Monday, January 16th, 2017
SOMETIMES, BUSINESS HAS TO HELP FORM SOCIAL CULTURE
Once upon a time, when I was new to Maine and new to the role of Director of Organizational Development, I had a dream. I wanted there to be a formal US holiday to commemorate Martin Luther King. Before we used the term “diversity” and “inclusion” I was the head of EEOC and Affirmative Action efforts in my OD role. I worked with a progressive CEO who felt the same.
Let’s just say we were idealistic. We had the Birmingham Jail letter of Dr. King reproduce for every employee of The Central Maine Power Company—and it is one long letter and costly to produce (no email for all at this point).
And we gave a half hour of paid time for people who chose to, to read it over a cup of coffee in break rooms or offices.
It took ten minutes for most of the letters to hit the trash cans and then spend time denigrating the contents of the letter. Later people would tell me how impactful the moment was because they all heard their fears and injustice with no opposition. The opinions hung in the air and began to change as they new, trusted and respected the CEO and as they saw I cared about fairness for everyone in the workplace. John Rowe, the CEO went on to become an important leader in energy distribution and in his work in diversity.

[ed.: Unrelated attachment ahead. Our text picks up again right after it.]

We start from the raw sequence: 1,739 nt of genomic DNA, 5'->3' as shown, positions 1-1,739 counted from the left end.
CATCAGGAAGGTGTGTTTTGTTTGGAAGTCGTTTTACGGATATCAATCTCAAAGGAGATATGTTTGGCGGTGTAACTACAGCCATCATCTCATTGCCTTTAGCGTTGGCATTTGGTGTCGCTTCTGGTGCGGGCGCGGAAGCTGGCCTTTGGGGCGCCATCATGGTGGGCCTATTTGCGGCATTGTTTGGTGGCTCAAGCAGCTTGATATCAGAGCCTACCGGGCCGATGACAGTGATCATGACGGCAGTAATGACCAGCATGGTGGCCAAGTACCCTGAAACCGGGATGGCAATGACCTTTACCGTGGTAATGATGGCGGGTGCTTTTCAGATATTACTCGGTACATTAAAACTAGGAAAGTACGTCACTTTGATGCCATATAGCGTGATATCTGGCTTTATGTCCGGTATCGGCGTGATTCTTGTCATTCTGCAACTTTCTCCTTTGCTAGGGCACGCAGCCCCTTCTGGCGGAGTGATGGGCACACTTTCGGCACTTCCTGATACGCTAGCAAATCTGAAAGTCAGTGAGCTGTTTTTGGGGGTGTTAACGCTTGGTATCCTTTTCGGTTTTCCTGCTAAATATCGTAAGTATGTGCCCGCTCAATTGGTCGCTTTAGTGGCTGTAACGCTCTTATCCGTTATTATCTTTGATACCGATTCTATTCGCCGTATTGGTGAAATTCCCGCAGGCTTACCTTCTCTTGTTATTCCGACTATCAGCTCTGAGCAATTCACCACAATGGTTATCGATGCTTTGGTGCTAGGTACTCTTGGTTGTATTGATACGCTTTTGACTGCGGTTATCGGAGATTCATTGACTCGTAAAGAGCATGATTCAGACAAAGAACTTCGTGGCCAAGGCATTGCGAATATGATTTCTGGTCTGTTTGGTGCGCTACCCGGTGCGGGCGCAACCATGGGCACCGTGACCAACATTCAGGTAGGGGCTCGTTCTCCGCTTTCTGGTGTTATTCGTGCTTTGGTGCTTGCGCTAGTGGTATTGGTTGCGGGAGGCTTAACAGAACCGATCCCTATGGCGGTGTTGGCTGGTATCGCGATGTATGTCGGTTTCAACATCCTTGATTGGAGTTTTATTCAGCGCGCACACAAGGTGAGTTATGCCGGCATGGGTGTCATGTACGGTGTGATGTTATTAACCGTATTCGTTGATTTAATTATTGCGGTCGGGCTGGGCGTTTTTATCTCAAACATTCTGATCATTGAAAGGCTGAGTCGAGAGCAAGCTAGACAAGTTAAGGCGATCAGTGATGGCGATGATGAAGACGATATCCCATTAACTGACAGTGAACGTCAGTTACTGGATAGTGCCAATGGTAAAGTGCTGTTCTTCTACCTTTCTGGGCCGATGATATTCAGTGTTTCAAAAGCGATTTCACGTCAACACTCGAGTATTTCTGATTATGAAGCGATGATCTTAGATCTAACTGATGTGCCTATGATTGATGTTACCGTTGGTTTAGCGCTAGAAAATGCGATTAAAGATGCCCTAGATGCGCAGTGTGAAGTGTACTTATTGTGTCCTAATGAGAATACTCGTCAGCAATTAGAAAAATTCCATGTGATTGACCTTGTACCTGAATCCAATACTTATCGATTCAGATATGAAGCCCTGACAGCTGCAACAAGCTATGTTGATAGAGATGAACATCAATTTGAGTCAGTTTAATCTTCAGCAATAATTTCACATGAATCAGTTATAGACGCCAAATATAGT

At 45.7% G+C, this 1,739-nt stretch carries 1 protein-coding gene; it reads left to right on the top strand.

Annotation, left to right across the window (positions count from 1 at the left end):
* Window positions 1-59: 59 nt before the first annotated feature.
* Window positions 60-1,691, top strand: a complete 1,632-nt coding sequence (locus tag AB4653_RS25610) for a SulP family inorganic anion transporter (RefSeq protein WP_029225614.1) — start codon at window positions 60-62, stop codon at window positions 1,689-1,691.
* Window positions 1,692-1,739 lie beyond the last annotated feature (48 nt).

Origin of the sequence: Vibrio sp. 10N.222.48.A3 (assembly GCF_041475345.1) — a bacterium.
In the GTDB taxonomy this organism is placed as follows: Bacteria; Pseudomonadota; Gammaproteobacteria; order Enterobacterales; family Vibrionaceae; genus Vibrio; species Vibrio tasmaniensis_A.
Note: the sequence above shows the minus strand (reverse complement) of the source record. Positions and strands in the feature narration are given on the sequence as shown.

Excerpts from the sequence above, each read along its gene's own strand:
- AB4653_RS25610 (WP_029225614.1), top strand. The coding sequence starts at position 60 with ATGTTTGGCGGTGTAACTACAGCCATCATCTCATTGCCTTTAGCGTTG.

I cringe at our innocence and lack of paving the way for the action we took. But I cringe more at what could have been our guilt and fear of a bold symbolic action that had us do nothing. Business resides in the larger culture of its time. Usually it is prudent to stay a merchant only with your eye on what the customer wants. However occasionally, It is important to help shape the broader culture to keep it healthy and transforming.